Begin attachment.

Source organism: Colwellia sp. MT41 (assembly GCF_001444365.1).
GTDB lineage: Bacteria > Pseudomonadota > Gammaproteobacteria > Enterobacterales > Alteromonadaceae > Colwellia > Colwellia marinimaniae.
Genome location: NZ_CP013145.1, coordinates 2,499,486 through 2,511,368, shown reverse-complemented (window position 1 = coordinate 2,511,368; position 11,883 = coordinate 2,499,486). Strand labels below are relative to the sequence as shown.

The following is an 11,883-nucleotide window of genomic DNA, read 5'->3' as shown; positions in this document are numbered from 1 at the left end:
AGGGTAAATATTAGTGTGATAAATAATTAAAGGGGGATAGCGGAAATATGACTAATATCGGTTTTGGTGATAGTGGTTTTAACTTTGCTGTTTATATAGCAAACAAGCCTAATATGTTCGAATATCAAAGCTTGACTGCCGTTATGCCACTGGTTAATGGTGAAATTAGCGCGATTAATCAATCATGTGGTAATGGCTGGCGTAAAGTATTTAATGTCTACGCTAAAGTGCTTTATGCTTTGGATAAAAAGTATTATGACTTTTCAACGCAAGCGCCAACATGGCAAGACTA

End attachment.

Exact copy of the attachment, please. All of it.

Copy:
Source organism: Colwellia sp. MT41 (assembly GCF_001444365.1).
GTDB lineage: Bacteria > Pseudomonadota > Gammaproteobacteria > Enterobacterales > Alteromonadaceae > Colwellia > Colwellia marinimaniae.
Genome location: NZ_CP013145.1, coordinates 2,499,486 through 2,511,368, shown reverse-complemented (window position 1 = coordinate 2,511,368; position 11,883 = coordinate 2,499,486). Strand labels below are relative to the sequence as shown.

The following is an 11,883-nucleotide window of genomic DNA, read 5'->3' as shown; positions in this document are numbered from 1 at the left end:
AGGGTAAATATTAGTGTGATAAATAATTAAAGGGGGATAGCGGAAATATGACTAATATCGGTTTTGGTGATAGTGGTTTTAACTTTGCTGTTTATATAGCAAACAAGCCTAATATGTTCGAATATCAAAGCTTGACTGCCGTTATGCCACTGGTTAATGGTGAAATTAGCGCGATTAATCAATCATGTGGTAATGGCTGGCGTAAAGTATTTAATGTCTACGCTAAAGTGCTTTATGCTTTGGATAAAAAGTATTATGACTTTTCAACGCAAGCGCCAACATGGCAAGACTA